There is seemingly benefit of calibrating accelerometer output and creation of MS-specific cut points for MVPA in MS. For example, one study compared physical activity levels between samples of 77 persons with MS and 77 matched controls using the GLTEQ, abbreviated IPAQ, and waist-worn accelerometer (ActiGraph model 7164). The accelerometer data were processed and scored using MS- and control-specific cut points for MVPA (Sandroff, Dlugonski, et al., 2012). The results indicated statistically significant (p < .01) differences between groups in accelerometer activity counts (d = 0.66), accelerometer step counts (d = 0.71), accelerometer-based time spent in MVPA (d = 0.40), GLTEQ scores (d = 0.62), and IPAQ scores (d = 0.56). Interestingly, the magnitude of group differences in physical activity was smallest for MVPA measured using MS- and control-specific cut points for processing accelerometer data. Such results suggested that the calibrated accelerometer data might provide a more realistic estimate of differences in physical activity based on correcting for influences of gait and walking dysfunction into the raw signal and O2 cost of walking. This collectively indicates that there is benefit in the resolution and interpretation of accelerometer data in MS through application of a calibration approach that addresses the underlying dissociation in the relationship between energy expenditure and accelerometer counts during ambulatory physical activity in MS compared with controls.

Other Applications

The approach for calibrating accelerometer output based on a biologically based substrate of physical activity (i.e., energy expenditure) has extended beyond waist-worn applications, activity counts, and samples of MS. For example, the calibration approach has yielded MVPA cut points for processing accelerometer data in breast cancer survivors (Trinh et al., 2019), Parkinson’s disease (Jeng et al., 2020a), Down syndrome (Agiovlasitis et al., 2011), and even wheelchair users (Learmonth et al., 2016). The calibration approach has been applied for generating MVPA cut points for processing step data in MS (Agiovlasitis & Motl, 2014; Agiovlasitis et al., 2016), Down syndrome (Agiovlasitis, Beets, et al., 2012), and Parkinson’s disease (Jeng et al., 2020b). There have been additional applications for generating cut points for processing wrist-based accelerometer data in Parkinson’s disease (Jeng et al., 2022) and Down’s syndrome (Agiovlasitis, Motl, et al., 2012). This suggests a broad-evidence base for accurately quantifying MVPA using accelerometers in a range of diseases and conditions.

Lesson Learned

One primary lesson learned through previous research is that accelerometers and other motion sensors might yield data applicable for measurement of more than physical activity in MS and other chronic diseases and conditions. There may be an opportunity for calibrating accelerometers and other motions sensors against gait and balance systems for generating unique outcomes for capturing movement dysfunction in MS and other conditions and diseases. This might involve calibration of accelerometer output with laboratory systems, such as motion capture and/or force plates or portable mobility lab systems (Mancini & Horak, 2016), for developing unique features and metrics of accelerometer data for measuring gait, walking dysfunction, balance, and falls (Hua et al., 2018). Such an effort is important as clinicians and researchers are interested in measurement tools for capturing the effects of clinical and experimental interventions on gait, mobility, and balance metrics in free-living conditions. There might even be value in monitoring patient status in free-living conditions using an integrative smart system that relies on accelerometer data.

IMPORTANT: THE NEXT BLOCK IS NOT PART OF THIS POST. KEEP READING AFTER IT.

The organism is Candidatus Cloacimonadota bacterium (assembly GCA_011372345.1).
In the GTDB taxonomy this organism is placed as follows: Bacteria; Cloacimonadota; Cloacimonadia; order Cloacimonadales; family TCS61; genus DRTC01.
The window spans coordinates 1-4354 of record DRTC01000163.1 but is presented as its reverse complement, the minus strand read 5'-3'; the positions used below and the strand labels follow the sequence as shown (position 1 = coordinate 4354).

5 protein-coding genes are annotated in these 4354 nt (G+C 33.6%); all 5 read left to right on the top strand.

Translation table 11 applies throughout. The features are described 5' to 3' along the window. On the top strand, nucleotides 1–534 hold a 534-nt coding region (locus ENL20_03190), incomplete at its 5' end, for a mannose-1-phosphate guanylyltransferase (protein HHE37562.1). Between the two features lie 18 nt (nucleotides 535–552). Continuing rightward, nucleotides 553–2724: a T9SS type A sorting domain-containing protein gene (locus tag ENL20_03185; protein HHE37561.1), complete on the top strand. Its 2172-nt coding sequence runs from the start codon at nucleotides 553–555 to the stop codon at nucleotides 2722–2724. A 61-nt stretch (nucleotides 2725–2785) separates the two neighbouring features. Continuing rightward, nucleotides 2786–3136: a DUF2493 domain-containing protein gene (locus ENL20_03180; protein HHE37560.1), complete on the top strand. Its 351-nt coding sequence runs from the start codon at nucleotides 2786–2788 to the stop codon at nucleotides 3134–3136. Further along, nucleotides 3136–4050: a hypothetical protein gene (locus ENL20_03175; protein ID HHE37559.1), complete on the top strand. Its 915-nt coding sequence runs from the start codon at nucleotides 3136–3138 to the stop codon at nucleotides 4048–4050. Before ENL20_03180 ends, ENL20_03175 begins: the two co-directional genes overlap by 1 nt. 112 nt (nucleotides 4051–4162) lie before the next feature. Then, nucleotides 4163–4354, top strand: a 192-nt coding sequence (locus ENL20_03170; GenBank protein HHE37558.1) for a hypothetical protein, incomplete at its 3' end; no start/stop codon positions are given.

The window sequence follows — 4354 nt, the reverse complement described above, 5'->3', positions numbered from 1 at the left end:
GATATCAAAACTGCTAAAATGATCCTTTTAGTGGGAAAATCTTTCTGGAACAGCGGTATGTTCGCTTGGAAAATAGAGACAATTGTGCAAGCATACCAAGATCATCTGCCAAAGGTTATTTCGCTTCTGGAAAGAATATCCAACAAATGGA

Limitations of the Paper

There are notable limitations of the research included in this paper as it did not derive from a systematic review process or include a review of pedometers and commercially available, consumer-grade motion sensors. This paper did not discuss issues regarding accuracy of output from accelerometers, albeit there are published data supporting accuracy of accelerometer outcomes in MS and beyond (Motl et al., 2010). The paper did not review measurement of sedentary behavior using accelerometers and other body-worn sensors nor did it resolve issues with the validity of self-reports (i.e., cognitive impairment and score meaning). The research in this paper nearly exclusively focused on one brand of accelerometer (ActiGraph) and the content may or may not apply broadly for other models of ActiGraph accelerometers (wherein technology has presumable improved over time along with the development of cut points, or other brands of accelerometers and motion sensors).

Concluding Caveat

There is a noteworthy caveat of research calibrating accelerometer data. As in Alice in Wonderland, how far down the rabbit hole do we go? This caveat centers on the question of the extent and number of calibration studies that must be performed before we have developed sufficient cut points for processing accelerometer data that can be generalizable across populations. Do we need cut points for MVPA for every population with chronic diseases and conditions that influence gait, walking, and energy expenditure during movement? Or, is there an approach for generating “enough” or “sufficient numbers” of calibration efforts across a range of populations for creating generalizable cut points that can be applied without substantial population specific calibration? This paper does not resolve such a caveat, but rather raises it as a point of discussion that the field must resolve through dialogue and systematic collaboration.

Acknowledgment

This paper is based on a keynote presentation provided at the 8th ICAMPAM in Keystone, CO.

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Address author correspondence to robmotl@uic.edu, https://orcid.org/0000-0003-0112-2803.

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  • Agiovlasitis, S., Beets, M.W., Motl, R.W., & Fernhall, B. (2012). Step-rate thresholds for moderate and vigorous activity in persons with Down syndrome. Journal of Science and Medicine in Sport, 15(5), 425430. https://doi.org/10.1016/j.jsams.2012.03.001

    • Search Google Scholar
    • Export Citation
  • Agiovlasitis, S., & Motl, R.W. (2014). Step-rate thresholds for physical activity intensity in persons with multiple sclerosis. Adapted Physical Activity Quarterly, 31(1), 418. https://doi.org/10.1123/apaq.2013-0008